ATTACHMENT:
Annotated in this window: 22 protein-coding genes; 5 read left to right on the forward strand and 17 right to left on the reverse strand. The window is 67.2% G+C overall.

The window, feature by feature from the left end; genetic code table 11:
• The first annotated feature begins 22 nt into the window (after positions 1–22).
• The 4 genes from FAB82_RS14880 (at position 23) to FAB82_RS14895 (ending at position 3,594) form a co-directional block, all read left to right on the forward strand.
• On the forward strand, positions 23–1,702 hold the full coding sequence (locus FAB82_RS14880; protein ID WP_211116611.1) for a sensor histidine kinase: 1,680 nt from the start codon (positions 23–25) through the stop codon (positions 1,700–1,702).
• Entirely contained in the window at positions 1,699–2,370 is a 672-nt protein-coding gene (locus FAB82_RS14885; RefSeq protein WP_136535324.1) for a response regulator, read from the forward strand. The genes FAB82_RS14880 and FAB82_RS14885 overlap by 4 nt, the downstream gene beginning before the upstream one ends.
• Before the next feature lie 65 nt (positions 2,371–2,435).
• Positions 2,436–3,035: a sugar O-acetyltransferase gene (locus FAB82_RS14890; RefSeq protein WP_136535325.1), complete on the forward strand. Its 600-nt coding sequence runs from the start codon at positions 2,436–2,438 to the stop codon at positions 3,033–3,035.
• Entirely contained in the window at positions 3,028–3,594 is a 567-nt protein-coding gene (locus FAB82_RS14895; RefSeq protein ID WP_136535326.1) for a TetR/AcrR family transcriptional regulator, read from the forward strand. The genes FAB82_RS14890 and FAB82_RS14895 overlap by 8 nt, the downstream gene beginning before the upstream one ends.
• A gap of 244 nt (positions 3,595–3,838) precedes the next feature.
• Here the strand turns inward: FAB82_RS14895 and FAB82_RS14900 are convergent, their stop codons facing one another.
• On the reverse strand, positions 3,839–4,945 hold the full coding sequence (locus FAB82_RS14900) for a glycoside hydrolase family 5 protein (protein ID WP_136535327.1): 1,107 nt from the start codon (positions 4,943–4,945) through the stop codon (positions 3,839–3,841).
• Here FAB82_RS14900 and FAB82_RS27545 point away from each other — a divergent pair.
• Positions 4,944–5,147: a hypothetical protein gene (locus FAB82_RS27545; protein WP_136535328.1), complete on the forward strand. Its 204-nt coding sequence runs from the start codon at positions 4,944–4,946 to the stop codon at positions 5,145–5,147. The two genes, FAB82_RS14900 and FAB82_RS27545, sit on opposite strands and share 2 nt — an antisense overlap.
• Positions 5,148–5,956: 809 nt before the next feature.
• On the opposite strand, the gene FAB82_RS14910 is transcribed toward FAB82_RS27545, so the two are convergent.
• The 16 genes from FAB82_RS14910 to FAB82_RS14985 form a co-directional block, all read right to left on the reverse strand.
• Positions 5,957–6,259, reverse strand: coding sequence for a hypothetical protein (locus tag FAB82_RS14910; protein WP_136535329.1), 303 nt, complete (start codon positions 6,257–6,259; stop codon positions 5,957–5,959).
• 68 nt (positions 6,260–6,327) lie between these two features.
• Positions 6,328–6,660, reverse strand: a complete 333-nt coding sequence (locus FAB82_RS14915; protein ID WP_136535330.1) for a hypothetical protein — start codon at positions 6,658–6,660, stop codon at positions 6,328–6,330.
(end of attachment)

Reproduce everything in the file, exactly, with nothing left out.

Annotated in this window: 22 protein-coding genes; 5 read left to right on the forward strand and 17 right to left on the reverse strand. The window is 67.2% G+C overall.

The window, feature by feature from the left end; genetic code table 11:
• The first annotated feature begins 22 nt into the window (after positions 1–22).
• The 4 genes from FAB82_RS14880 (at position 23) to FAB82_RS14895 (ending at position 3,594) form a co-directional block, all read left to right on the forward strand.
• On the forward strand, positions 23–1,702 hold the full coding sequence (locus FAB82_RS14880; protein ID WP_211116611.1) for a sensor histidine kinase: 1,680 nt from the start codon (positions 23–25) through the stop codon (positions 1,700–1,702).
• Entirely contained in the window at positions 1,699–2,370 is a 672-nt protein-coding gene (locus FAB82_RS14885; RefSeq protein WP_136535324.1) for a response regulator, read from the forward strand. The genes FAB82_RS14880 and FAB82_RS14885 overlap by 4 nt, the downstream gene beginning before the upstream one ends.
• Before the next feature lie 65 nt (positions 2,371–2,435).
• Positions 2,436–3,035: a sugar O-acetyltransferase gene (locus FAB82_RS14890; RefSeq protein WP_136535325.1), complete on the forward strand. Its 600-nt coding sequence runs from the start codon at positions 2,436–2,438 to the stop codon at positions 3,033–3,035.
• Entirely contained in the window at positions 3,028–3,594 is a 567-nt protein-coding gene (locus FAB82_RS14895; RefSeq protein ID WP_136535326.1) for a TetR/AcrR family transcriptional regulator, read from the forward strand. The genes FAB82_RS14890 and FAB82_RS14895 overlap by 8 nt, the downstream gene beginning before the upstream one ends.
• A gap of 244 nt (positions 3,595–3,838) precedes the next feature.
• Here the strand turns inward: FAB82_RS14895 and FAB82_RS14900 are convergent, their stop codons facing one another.
• On the reverse strand, positions 3,839–4,945 hold the full coding sequence (locus FAB82_RS14900) for a glycoside hydrolase family 5 protein (protein ID WP_136535327.1): 1,107 nt from the start codon (positions 4,943–4,945) through the stop codon (positions 3,839–3,841).
• Here FAB82_RS14900 and FAB82_RS27545 point away from each other — a divergent pair.
• Positions 4,944–5,147: a hypothetical protein gene (locus FAB82_RS27545; protein WP_136535328.1), complete on the forward strand. Its 204-nt coding sequence runs from the start codon at positions 4,944–4,946 to the stop codon at positions 5,145–5,147. The two genes, FAB82_RS14900 and FAB82_RS27545, sit on opposite strands and share 2 nt — an antisense overlap.
• Positions 5,148–5,956: 809 nt before the next feature.
• On the opposite strand, the gene FAB82_RS14910 is transcribed toward FAB82_RS27545, so the two are convergent.
• The 16 genes from FAB82_RS14910 to FAB82_RS14985 form a co-directional block, all read right to left on the reverse strand.
• Positions 5,957–6,259, reverse strand: coding sequence for a hypothetical protein (locus tag FAB82_RS14910; protein WP_136535329.1), 303 nt, complete (start codon positions 6,257–6,259; stop codon positions 5,957–5,959).
• 68 nt (positions 6,260–6,327) lie between these two features.
• Positions 6,328–6,660, reverse strand: a complete 333-nt coding sequence (locus FAB82_RS14915; protein ID WP_136535330.1) for a hypothetical protein — start codon at positions 6,658–6,660, stop codon at positions 6,328–6,330.